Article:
But through careful analysis of blood from people with the disease, as well as those with early-stage memory problems, the researchers detected some other markers that were suggestive of the disease.

William Stone's curator insight, October 14, 2013 7:22 AM

Not quite as simple as the peanut butter test, however...!

Jean Blalock's curator insight, October 18, 2013 8:32 AM

Information to know.......

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This Is 200 Calories

From Broccoli to Big Macs - All of your favourite foods, shown as 200 calories! More examples at WiseGEEK: SUBSCRIBE - it's free! http:...
Jean Blalock's curator insight, October 18, 2013 8:36 AM

What is in your diet?

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Medical Xpress: Evidence that brains re-wire themselves following damage or injury

Medical Xpress: Evidence that brains re-wire themselves following damage or injury | Brain Plasticity |
Electric Car's insight:

May 15, Neuroscience —Scientists from the United States and Australia have advanced our understanding of brain plasticity by showing that the brain forms complex new circuits after damage, often far from the damaged site, to compensate for lost function.


A new study by Drs Moriel Zelikowsky and Michael Fanselow from the University of California Los Angeles , in collaboration with Dr Bryce Vissel, from Sydney's Garvan Institute of Medical Research, identified the exact regions of the brain that take over when a learning and memory centre, known as the 'hippocampus', is damaged.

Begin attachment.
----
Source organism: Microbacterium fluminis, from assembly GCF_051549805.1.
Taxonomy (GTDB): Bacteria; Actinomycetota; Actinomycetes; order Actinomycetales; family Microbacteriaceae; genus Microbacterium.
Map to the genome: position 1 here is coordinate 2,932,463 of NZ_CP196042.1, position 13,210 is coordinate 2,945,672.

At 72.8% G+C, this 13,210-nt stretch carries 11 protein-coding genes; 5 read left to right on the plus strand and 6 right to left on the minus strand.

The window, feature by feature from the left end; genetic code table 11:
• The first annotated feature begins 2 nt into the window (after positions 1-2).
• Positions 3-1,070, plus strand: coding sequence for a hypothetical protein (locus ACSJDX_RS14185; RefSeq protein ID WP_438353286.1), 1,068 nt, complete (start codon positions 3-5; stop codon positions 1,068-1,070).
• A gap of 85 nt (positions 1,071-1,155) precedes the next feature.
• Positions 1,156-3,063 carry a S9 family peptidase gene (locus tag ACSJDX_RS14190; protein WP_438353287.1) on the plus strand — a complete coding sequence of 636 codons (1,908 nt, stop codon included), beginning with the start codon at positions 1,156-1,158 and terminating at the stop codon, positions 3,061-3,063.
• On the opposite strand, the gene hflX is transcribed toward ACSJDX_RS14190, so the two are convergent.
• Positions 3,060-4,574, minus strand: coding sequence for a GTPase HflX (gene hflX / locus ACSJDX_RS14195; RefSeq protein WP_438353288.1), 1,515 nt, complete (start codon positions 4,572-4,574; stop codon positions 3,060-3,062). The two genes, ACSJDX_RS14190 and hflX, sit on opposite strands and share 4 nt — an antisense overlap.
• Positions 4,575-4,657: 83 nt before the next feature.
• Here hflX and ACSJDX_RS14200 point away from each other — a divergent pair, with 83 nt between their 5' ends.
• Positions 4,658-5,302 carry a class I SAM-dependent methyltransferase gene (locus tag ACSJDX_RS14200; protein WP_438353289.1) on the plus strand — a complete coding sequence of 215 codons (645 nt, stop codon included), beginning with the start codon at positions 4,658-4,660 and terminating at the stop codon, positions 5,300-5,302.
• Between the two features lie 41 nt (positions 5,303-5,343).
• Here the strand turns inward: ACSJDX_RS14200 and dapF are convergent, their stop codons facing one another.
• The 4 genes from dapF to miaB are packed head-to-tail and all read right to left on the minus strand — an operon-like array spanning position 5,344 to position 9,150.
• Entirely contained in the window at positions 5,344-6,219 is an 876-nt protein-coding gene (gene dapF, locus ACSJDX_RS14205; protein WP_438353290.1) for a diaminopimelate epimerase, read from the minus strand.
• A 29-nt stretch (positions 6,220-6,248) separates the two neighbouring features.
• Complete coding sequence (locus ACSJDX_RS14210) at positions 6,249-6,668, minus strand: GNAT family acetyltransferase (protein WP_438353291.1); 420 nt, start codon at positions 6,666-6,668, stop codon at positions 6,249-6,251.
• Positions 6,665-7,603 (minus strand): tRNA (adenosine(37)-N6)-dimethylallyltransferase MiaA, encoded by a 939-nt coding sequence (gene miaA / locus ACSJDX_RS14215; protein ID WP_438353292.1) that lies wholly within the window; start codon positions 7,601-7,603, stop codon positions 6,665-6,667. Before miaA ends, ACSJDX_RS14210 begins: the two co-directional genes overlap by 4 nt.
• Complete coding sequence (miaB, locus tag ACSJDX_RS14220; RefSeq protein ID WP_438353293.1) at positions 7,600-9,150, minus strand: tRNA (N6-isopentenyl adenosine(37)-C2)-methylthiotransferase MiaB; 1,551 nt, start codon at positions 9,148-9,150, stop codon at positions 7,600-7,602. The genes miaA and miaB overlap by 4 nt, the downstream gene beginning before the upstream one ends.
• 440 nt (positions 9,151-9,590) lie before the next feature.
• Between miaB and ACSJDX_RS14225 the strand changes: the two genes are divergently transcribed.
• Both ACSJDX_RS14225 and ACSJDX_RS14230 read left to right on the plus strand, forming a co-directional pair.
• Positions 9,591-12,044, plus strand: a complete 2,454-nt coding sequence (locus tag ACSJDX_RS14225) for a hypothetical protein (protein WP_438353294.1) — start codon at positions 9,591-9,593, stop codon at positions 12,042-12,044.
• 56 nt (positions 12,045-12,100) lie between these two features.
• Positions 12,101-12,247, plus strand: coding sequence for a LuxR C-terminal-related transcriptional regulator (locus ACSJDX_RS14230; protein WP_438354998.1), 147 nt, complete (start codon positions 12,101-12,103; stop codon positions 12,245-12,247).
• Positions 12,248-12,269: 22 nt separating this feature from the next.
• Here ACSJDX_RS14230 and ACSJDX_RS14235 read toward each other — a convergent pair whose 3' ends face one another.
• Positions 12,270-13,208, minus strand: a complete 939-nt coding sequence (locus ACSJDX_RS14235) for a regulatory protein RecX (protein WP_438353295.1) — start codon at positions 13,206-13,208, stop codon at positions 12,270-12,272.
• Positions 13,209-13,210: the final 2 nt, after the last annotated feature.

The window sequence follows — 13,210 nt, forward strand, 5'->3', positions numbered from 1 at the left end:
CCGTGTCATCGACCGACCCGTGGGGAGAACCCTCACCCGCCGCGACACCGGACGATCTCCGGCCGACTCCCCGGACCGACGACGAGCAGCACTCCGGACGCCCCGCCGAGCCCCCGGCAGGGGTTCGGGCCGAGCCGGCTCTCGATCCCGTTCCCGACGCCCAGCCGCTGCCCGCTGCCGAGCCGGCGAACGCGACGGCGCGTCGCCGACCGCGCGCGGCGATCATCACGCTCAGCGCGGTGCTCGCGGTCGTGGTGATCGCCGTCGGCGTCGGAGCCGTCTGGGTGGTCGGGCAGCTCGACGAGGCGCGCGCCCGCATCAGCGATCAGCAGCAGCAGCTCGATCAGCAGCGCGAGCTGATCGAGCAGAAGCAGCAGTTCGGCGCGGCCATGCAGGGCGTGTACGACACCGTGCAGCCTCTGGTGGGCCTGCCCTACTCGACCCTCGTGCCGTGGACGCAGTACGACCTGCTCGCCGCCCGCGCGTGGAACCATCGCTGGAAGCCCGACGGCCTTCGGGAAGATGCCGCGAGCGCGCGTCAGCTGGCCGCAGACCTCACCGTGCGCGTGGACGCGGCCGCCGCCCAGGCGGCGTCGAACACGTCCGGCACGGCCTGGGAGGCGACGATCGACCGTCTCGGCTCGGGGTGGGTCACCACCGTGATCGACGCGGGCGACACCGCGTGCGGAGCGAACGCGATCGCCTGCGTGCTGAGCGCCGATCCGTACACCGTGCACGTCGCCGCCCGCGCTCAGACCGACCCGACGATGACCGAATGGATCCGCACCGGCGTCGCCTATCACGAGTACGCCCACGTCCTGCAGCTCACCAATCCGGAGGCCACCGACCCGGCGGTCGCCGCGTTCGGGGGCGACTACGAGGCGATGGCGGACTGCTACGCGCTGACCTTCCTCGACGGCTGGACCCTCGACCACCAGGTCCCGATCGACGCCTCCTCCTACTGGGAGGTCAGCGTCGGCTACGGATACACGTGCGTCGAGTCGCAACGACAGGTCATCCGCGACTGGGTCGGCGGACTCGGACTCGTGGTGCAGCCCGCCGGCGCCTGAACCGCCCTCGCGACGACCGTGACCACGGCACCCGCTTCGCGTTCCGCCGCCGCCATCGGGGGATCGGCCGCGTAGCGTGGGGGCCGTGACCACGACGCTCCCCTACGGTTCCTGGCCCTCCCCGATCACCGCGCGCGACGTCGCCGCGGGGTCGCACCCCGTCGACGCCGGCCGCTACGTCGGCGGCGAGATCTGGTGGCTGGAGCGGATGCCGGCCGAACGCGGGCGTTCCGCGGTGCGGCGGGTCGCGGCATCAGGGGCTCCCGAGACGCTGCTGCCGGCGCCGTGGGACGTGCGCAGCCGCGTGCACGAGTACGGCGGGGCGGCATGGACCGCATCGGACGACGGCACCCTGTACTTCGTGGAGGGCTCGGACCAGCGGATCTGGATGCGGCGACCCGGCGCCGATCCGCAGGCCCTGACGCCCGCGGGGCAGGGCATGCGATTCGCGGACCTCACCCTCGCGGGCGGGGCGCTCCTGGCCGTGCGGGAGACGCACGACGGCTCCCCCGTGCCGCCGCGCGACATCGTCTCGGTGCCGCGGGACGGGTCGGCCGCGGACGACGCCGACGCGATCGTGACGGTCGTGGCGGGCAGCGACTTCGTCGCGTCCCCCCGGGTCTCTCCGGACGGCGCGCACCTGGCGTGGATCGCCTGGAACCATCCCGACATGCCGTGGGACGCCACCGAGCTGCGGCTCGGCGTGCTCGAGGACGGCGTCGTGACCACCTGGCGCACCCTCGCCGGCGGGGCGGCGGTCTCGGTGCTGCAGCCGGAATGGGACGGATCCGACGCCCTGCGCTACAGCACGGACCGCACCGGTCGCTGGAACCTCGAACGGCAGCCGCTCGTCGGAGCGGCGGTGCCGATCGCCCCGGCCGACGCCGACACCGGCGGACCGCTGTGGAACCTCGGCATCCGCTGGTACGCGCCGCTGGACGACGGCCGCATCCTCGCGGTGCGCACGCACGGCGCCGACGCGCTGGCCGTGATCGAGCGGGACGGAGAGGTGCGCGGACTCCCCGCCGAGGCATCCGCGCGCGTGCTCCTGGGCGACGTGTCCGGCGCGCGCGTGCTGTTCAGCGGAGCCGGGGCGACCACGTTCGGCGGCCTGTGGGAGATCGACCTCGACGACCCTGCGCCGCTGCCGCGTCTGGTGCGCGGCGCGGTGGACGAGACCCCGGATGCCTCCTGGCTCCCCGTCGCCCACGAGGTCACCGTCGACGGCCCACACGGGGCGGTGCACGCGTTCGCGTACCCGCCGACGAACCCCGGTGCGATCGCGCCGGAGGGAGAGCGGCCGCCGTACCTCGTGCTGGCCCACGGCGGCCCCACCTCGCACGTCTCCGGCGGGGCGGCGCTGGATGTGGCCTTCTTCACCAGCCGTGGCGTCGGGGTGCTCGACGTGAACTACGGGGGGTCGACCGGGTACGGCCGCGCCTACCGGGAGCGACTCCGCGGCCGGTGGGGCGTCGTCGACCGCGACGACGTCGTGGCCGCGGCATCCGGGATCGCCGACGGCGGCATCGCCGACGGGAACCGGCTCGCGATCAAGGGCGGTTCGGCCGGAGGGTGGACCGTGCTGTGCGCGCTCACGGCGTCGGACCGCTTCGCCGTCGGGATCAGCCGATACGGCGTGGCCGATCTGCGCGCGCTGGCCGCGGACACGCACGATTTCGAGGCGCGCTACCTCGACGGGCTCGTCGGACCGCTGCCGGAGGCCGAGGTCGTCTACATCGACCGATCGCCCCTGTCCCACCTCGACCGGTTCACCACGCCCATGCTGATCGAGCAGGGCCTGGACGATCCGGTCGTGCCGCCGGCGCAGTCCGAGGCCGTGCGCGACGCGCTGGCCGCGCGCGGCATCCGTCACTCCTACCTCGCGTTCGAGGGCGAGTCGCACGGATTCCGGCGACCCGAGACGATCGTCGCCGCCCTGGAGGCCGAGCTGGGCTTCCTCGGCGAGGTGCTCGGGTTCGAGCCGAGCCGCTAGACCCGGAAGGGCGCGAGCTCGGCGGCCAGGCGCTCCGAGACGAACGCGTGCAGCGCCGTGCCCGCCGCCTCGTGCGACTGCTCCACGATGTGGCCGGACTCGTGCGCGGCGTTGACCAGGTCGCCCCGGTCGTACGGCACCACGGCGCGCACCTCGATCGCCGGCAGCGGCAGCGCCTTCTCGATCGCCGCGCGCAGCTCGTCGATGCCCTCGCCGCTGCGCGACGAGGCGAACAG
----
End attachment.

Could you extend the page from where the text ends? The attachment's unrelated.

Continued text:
Their analysis identified significant functional changes in two regions of the pre-frontal cortex . "Interestingly, previous studies had shown that these pre-frontal cortex regions also light up in the brains of Alzheimer's patients, suggesting that similar compensatory circuits develop in people," said Dr Vissel.


Dr Zelikowsky finds it interesting that subregions in the pre-frontal cortex compensate in different ways, with one subregion – the infralimbic cortex – silencing its activity and another subregion – the prelimbic cortex – increasing its activity. "If we're going to harness this kind of plasticity to help stroke victims or people with Alzheimer's, we first have to understand exactly how to differentially enhance and silence function, either behaviourally or pharmacologically," she said.


Dr Michael Fanselow explained that whenever a complex behaviour develops, it always involves multiple parts of the brain talking to each other, one region's message affecting how another region will respond.


"So there are many alternate pathways the brain can use – but it normally doesn't use them unless it's forced to. Once we understand how the brain makes these decisions, then we're in a position to encourage pathways to take over when they need to, especially in the case of brain damage."


"Behaviour creates molecular changes in the brain – so if we know the molecular changes we want to bring about, then we can try and facilitate those changes to occur through behaviour and drug therapy. I think that's the best alternative we have – future treatments are not going to be all behavioural or all pharmacological, but a combination of both."